Background: Psychological distress is common among patients with cancer, with severe consequences on their quality of life. Anxiety and depression are the most common clinical presentation of psychological distress in cancer patients, but in some cases cancer may represent a traumatic event resulting in posttraumatic stress disorder (PTSD). Currently, Eye Movement Desensitization and Reprocessing (EMDR) therapy is considered an evidence-based treatment for PTSD, but recent studies also showed its effectiveness for anxiety and depression. The aim of the present systematic review is to summarize the current literature on the effect of EMDR on cancer-related psychological distress. Methods: A literature search was conducted for peer-reviewed articles about “EMDR” and “cancer patients” in the following electronic databases: PubMed, MEDLINE, Science Direct, Google Scholar, and Cochrane library. Results: Our search identified 7 studies in which EMDR was used with a total of 140 cancer patients. The psychiatric diagnosis was PTSD in 3 studies. Otherwise, the diagnosis concerned the anxious and depressive disorder spectrum. Overall, EMDR treatment schedules used were highly heterogeneous, with a different number of sessions (from 2 to 12) and a different duration of therapy (up to 4 months). However, across all studies analyzed EMDR therapy was judged to be adequate in reducing symptoms of psychological distress in this population. Conclusions: According to the results of our analysis, the level of evidence regarding EMDR efficacy in cancer patients is limited by the scarcity of studies and their low methodological quality. Although better quality research is needed, available data suggest that EMDR could be a promising treatment for psychological distress in patients with cancer.

EMDR in Cancer Patients: A Systematic Review

La Salvia, Anna;Carletto, Sara
;
Oliva, Francesco;Ostacoli, Luca
Last
2021

Abstract

Background: Psychological distress is common among patients with cancer, with severe consequences on their quality of life. Anxiety and depression are the most common clinical presentation of psychological distress in cancer patients, but in some cases cancer may represent a traumatic event resulting in posttraumatic stress disorder (PTSD). Currently, Eye Movement Desensitization and Reprocessing (EMDR) therapy is considered an evidence-based treatment for PTSD, but recent studies also showed its effectiveness for anxiety and depression. The aim of the present systematic review is to summarize the current literature on the effect of EMDR on cancer-related psychological distress. Methods: A literature search was conducted for peer-reviewed articles about “EMDR” and “cancer patients” in the following electronic databases: PubMed, MEDLINE, Science Direct, Google Scholar, and Cochrane library. Results: Our search identified 7 studies in which EMDR was used with a total of 140 cancer patients. The psychiatric diagnosis was PTSD in 3 studies. Otherwise, the diagnosis concerned the anxious and depressive disorder spectrum. Overall, EMDR treatment schedules used were highly heterogeneous, with a different number of sessions (from 2 to 12) and a different duration of therapy (up to 4 months). However, across all studies analyzed EMDR therapy was judged to be adequate in reducing symptoms of psychological distress in this population. Conclusions: According to the results of our analysis, the level of evidence regarding EMDR efficacy in cancer patients is limited by the scarcity of studies and their low methodological quality. Although better quality research is needed, available data suggest that EMDR could be a promising treatment for psychological distress in patients with cancer.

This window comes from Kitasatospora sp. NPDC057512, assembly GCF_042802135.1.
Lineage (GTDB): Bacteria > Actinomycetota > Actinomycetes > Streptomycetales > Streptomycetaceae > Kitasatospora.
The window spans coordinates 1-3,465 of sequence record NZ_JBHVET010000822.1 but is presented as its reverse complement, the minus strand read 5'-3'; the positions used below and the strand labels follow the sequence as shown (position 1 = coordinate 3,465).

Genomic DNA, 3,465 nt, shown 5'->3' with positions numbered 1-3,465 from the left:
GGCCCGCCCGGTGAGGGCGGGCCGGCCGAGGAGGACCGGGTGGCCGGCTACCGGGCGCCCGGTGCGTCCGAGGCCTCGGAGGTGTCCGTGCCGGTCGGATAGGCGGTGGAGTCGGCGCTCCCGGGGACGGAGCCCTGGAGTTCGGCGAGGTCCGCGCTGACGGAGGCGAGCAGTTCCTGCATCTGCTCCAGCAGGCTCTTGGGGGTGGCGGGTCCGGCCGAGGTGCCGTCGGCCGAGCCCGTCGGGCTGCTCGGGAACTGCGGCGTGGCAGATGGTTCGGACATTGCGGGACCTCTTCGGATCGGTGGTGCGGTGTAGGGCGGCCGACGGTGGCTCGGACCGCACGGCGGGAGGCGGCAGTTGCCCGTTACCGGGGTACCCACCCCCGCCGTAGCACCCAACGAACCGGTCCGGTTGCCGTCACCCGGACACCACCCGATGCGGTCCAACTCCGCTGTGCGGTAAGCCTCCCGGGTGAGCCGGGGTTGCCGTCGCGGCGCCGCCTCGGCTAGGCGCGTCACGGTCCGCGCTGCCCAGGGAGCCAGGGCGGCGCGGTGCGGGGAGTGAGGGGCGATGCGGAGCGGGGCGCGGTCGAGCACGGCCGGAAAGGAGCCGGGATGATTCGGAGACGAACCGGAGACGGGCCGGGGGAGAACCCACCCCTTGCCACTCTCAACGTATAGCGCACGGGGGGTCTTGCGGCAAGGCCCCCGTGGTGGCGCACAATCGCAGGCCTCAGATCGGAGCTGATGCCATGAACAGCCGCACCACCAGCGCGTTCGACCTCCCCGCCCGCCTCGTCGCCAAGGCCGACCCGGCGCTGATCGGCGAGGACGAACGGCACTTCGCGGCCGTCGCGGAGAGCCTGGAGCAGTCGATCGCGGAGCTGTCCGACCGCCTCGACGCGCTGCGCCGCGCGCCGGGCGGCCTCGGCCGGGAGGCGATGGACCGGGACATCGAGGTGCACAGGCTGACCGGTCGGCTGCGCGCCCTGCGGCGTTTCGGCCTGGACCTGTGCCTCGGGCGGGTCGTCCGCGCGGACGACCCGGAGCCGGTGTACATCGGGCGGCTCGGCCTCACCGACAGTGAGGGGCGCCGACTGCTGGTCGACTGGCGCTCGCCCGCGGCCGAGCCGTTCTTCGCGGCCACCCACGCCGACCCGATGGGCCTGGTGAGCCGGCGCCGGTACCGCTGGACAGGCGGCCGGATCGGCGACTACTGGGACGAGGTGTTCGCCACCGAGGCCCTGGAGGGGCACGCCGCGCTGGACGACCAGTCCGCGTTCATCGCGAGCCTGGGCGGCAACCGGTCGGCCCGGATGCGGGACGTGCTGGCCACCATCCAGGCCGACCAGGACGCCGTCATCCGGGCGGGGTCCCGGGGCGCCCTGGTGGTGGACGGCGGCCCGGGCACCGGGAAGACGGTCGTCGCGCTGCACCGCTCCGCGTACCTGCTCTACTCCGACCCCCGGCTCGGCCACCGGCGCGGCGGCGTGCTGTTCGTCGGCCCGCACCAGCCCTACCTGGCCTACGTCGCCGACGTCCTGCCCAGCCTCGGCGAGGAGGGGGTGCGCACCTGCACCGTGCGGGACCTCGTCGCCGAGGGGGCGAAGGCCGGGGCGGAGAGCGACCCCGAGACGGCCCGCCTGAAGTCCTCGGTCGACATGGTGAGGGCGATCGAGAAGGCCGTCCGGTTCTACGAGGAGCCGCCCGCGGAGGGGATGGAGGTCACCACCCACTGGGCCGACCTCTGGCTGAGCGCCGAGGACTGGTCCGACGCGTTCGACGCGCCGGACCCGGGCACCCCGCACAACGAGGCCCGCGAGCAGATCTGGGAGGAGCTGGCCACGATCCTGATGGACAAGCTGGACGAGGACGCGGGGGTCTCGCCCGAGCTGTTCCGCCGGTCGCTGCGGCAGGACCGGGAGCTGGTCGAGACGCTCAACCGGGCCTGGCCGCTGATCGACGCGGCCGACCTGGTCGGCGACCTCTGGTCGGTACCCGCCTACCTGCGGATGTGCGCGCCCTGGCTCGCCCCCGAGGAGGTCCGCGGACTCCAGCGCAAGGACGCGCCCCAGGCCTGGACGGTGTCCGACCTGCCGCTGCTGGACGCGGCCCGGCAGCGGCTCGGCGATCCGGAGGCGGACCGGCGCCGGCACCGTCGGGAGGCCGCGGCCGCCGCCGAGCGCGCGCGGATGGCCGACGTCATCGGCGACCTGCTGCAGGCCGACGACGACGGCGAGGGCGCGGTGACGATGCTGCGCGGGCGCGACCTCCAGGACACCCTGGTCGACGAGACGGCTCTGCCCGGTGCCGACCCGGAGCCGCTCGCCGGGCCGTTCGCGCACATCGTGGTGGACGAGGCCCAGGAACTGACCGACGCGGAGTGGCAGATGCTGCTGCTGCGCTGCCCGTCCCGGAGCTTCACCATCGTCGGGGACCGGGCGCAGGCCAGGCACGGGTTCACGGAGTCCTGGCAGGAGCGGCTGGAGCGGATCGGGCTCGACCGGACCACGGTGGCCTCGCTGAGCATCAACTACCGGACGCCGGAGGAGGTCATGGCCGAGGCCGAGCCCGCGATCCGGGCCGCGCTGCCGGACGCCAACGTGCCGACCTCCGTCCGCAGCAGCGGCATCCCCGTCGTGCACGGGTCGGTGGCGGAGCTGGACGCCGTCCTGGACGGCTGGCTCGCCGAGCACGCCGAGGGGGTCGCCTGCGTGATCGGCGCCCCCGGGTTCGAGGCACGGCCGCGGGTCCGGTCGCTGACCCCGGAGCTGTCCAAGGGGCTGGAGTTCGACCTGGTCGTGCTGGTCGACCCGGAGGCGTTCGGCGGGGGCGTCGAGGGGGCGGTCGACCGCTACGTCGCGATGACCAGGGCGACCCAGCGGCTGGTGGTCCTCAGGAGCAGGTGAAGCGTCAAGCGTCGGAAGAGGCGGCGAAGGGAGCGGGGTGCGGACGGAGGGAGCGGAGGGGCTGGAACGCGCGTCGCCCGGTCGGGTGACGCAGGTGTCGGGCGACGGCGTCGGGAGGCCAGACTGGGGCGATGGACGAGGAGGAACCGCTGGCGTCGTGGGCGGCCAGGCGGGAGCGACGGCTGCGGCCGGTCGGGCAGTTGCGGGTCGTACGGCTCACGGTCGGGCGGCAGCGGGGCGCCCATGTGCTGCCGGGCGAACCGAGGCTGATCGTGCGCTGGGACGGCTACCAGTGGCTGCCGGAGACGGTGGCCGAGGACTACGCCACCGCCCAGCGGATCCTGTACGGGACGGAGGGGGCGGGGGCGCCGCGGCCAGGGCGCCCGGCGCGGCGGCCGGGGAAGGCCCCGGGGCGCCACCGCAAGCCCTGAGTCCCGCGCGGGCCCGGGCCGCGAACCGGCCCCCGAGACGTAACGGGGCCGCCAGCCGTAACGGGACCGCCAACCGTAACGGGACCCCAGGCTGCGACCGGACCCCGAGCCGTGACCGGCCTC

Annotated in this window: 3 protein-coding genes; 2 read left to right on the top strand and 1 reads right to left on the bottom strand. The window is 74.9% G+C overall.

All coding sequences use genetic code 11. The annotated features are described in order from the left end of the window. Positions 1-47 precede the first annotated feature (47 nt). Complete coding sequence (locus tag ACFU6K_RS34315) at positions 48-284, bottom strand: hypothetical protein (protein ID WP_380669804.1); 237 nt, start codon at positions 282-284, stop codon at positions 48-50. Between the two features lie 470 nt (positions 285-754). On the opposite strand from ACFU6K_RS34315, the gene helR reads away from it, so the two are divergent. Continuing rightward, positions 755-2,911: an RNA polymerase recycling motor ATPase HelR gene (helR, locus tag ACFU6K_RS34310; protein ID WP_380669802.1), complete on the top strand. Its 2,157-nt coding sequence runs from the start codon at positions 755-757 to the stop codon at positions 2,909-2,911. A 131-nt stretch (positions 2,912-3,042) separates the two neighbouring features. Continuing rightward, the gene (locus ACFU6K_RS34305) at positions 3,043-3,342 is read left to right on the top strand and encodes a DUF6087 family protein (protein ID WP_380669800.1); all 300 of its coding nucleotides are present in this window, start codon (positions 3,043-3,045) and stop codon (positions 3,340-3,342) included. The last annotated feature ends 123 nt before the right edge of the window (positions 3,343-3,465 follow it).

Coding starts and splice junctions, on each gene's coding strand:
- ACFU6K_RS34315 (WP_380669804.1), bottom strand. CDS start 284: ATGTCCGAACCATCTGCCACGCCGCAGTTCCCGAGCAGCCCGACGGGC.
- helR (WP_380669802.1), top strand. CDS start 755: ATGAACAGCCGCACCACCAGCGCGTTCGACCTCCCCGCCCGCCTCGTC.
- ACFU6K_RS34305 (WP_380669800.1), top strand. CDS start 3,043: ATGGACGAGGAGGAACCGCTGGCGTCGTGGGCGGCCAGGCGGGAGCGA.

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https://www.frontiersin.org/articles/10.3389/fpsyg.2020.590204/full
Portigliatti Pomeri, Alberto; La Salvia, Anna; Carletto, Sara; Oliva, Francesco; Ostacoli, Luca
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Utilizza questo identificativo per citare o creare un link a questo documento: http://hdl.handle.net/2318/1768567
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